In June, the VA released an update on their research of conditions potentially related to Burn Pit exposure; you can read it here: http://www.publichealth.va.gov/docs/exposures/va-ahobp-registry-data-report-june2015.pdf.
For those unfamiliar with the term, Burn Pits refers to open-air burning of plastics, medical waste, and trash – sometimes creating fumes that some scientists say are new, unique compounds that may be toxic to humans. Not every respiratory problem is related to the Burn Pits, but a recent report provides new information based on the VA Burn Pit Registry and continuing research.
An important note: if you were deployed and exposed to one of many of the Burn Pits in Iraq or Afghanistan, it’s important to join the Burn Pit Registry at the VA and to be evaluated. If you’re unsure and have questions, you can contact the Environmental Health Coordinator at your treating VA medical center, or call 877-222-8387.
|VA Blog Photo|
Higher concern rose in 2008 when a greater than expected rate of respiratory conditions and symptoms were noted from serving troops exposed to fumes in both Iraq and Afghanistan. Frequent exposure to the foreign dust storms and the unusually small sand particles also appear to be increasing common illnesses among previously deployed troops and include asthma, chronic bronchitis, emphysema, and COPD or (Chronic Obstructive Pulmonary Disease). At first, this was discussed among troops, not widely accepted at the medical level, but it wasn’t long until the potential number of veterans affected reached a critical mass with media coverage.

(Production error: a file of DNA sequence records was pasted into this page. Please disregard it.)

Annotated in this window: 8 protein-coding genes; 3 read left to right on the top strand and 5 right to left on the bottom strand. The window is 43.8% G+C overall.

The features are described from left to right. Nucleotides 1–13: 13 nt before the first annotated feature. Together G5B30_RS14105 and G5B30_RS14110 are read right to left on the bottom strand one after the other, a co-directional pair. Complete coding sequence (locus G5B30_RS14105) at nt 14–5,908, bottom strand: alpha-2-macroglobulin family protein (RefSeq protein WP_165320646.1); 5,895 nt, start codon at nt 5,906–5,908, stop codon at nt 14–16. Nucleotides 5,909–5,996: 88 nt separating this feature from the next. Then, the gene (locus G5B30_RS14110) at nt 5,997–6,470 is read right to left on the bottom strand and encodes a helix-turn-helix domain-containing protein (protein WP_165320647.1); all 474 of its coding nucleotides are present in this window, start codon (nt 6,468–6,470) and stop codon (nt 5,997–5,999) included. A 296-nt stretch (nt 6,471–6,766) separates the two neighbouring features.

In a new study released in July, 28,000 veterans who completed the questions in the Burn Pit Registry, also noted additional health effects such as higher blood pressure and insomnia, though it’s often difficult to isolate those symptoms from other conditions. Current findings are that about 30% of veterans have been diagnosed with respiratory conditions other than allergies and include quality of life issues including a reduced ability to run, walk stairs, or continue their prior physical activities. Almost 46,000 veterans have responded to the lengthy questionnaire.
If you know a veteran who served in the following conflicts and times, and who was repeatedly exposed to burn pit fumes or multiple dust storms with possibly related respiratory conditions, please urge them to join the VA Burn Pit Registry to assist in this research and analysis.
· Operations OEF/OIF/New Dawn
· Djibouti, Africa on or after September 11, 2001
· Operations Desert Shield or Desert Storm
· Southwest Asia theatre of operations on or after August 2, 1990
The Burn Pit Registry is found on the VA.gov website (http://www.publichealth.va.gov/exposures/burnpits/registry.asp), you can speak to the Environmental Health Coordinator at your nearest VA facility, or call 877-222-8387 for more information.
Linda Kreter and the